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Soursop Tree Care – A distinctive plant family, Annonaceae, includes the soursop (Annona muricata), as well as other fruits such as cherimoya, custard apple, and sugar apple, often known as pinha. Soursop trees are found in tropical parts of the Americas, where they grow bizarre-looking fruit. How do you develop a soursop tree, and what is the best way to prepare for it?
What Exactly is Soursop Tree?
The fruit of the soursop tree has a prickly outer shell that is soft and pulpy on the inside, with a lot of seeds in it. They grow to reach more than a foot (30 cm) in length, and when mature, the soft pulp is used to make ice cream and sherbets, among other desserts.
As a matter of fact, the Annonaceae family’s biggest fruit is produced by this little evergreen tree. A single fruit can weigh up to 15 pounds (7 kilograms) (the heaviest being 8.14 pounds (4 kilograms) according to the Guinness Book of World Records), and it is frequently shaped like a heart on one side.
A few seeds are present in the white segments of the soursop fruit, but the majority of the fruit’s seeds are absent. Toxic alkaloids such as anonaine, muricine, and hydrocyanic acid are found in both the seeds and bark of this plant.
Because it is grown in so many different countries, soursop has a variety of distinct names as well. Originally from the Dutch language, the term “sour sack” was used to describe the plant.
Soursop Tree Care and Growing Tips
Despite its soil tolerance, the soursop tree may grow to a height of 30 feet (9 meters) and thrives in well-drained, sandy soil with a pH of 5 to 6.5. This low-branched and bushy tree, which is native to the tropics, is not tolerant of cold or strong, prolonged winds. But in tropical climates, it will thrive at sea level and even at altitudes of up to 3,000 feet (914 m).
Soursop plants take three to five years from sowing to produce their first harvest. However, sowing seeds within 30 days after harvesting will result in greater success. Seeds will germinate between 15 and 30 days after being planted and will remain viable for up to six months after that. Although fiberless cultivars cannot be propagated by seed, they may be propagated by grafting. Before planting, it is necessary to wash the seeds.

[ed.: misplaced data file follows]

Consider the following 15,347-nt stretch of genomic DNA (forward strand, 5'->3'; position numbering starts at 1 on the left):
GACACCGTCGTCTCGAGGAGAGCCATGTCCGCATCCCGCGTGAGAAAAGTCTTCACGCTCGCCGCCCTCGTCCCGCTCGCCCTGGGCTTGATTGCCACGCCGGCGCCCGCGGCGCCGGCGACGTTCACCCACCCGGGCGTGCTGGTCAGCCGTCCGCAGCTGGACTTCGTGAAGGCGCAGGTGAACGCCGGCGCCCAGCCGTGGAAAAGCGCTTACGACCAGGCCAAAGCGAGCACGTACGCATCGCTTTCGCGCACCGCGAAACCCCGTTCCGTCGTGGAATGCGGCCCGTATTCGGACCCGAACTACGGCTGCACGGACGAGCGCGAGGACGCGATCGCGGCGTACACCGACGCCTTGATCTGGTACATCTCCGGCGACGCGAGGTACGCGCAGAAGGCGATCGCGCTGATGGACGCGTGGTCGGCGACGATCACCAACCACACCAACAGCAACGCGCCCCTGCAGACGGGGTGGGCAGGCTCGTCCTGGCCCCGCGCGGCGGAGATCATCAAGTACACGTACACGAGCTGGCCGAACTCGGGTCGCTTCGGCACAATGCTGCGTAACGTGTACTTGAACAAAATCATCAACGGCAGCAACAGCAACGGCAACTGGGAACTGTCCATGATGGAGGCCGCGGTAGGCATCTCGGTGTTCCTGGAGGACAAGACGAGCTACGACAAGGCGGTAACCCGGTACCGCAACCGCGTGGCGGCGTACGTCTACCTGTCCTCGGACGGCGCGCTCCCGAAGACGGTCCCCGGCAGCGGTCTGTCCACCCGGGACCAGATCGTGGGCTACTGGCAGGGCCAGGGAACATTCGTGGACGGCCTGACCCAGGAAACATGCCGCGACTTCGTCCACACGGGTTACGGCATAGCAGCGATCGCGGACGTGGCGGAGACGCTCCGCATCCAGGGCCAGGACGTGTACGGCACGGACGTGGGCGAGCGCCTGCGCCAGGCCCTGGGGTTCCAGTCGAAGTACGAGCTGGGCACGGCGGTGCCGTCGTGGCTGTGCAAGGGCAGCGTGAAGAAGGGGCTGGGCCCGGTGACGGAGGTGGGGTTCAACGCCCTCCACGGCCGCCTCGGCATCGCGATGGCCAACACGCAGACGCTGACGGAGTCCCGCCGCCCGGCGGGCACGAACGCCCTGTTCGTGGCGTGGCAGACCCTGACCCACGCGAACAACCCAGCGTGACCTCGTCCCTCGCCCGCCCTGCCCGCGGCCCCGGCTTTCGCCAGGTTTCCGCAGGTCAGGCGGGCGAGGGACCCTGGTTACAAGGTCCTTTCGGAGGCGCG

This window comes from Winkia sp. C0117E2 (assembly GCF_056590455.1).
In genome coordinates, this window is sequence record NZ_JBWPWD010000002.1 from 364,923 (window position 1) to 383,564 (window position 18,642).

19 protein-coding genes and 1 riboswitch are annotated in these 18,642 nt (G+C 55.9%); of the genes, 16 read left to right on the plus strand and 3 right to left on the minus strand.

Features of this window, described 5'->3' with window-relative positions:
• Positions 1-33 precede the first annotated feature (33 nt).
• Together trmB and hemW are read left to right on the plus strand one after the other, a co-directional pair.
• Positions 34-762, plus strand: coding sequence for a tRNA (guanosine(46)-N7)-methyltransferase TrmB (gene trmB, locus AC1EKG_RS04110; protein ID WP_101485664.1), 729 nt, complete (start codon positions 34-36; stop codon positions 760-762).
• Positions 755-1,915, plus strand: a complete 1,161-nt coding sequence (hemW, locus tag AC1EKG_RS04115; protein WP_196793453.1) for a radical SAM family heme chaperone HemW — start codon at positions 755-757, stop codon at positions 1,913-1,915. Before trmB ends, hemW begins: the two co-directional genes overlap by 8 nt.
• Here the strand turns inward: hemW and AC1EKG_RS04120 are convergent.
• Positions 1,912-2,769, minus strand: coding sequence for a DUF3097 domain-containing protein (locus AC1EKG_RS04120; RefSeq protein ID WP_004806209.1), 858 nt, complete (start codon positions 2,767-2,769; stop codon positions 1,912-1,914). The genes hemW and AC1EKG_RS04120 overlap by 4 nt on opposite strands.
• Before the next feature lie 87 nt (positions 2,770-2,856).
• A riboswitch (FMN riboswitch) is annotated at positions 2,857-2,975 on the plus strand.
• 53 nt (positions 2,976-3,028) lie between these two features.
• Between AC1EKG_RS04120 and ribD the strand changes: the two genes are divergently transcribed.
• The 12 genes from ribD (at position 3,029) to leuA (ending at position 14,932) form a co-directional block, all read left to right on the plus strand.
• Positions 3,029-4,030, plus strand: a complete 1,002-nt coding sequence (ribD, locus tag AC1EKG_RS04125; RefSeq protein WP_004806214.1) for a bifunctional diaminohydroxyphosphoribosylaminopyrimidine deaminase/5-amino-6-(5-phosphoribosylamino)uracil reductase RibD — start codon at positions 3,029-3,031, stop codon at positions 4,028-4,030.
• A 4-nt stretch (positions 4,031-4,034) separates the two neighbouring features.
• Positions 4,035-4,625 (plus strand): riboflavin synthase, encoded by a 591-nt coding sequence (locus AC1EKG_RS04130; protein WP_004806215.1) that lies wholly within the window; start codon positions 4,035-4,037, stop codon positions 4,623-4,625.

Soursop Trees Treatment Guides
Foliar mulching is essential for soursop tree maintenance because of the shallow root structure. Pollination issues are caused by extremely high temperatures (80-90 degrees Fahrenheit, 27-32 degrees Celsius) and low relative humidity, whereas slightly lower temperatures and 80 percent relative humidity help pollination.
A regular irrigation schedule for soursop plants is recommended to reduce stress, which might result in leaf loss.
Using a 10-10-10 NPK fertilizer, fertilize every quarter of the year for the first year, then 1 pound (.45 kg) for the second year, and then 3 pounds (1.4 kg) every year for the following years.
Once the basic shape has been achieved, very little pruning is necessary. Pruning out dead or diseased limbs should be the only thing you have to do when the harvesting is complete. Harvesting will be easier if the trees are topped at 6 feet (2 m.).
Harvesting Soursop Fruit and Its Benefits
As soon as the soursop fruit is picked, its color changes from dark green to a lighter yellowish green tone, indicating that it is ready for harvest. The fruit’s spines will get softer, and the fruit will enlarge as a result of this process. The ripening of soursop fruit takes four to five days after it is harvested. In a typical year, the trees will yield at least two dozen fruits.
As well as providing 71 kcal of calories and 247 grams of protein, the soursop fruit also has a high concentration of minerals such as calcium and iron, as well as potassium and phosphorus. It is also a good source of the vitamins C and A.
Soursop may be eaten raw or cooked, and it can be used in desserts such as ice cream, mousse, jellies, soufflés, sorbets, cakes, and confectionery. Filipinos eat the young fruit as a vegetable, but in the Caribbean, the pulp is drained and the milk is blended with sugar to drink or mix with wine or brandy to make a liqueur or mixer.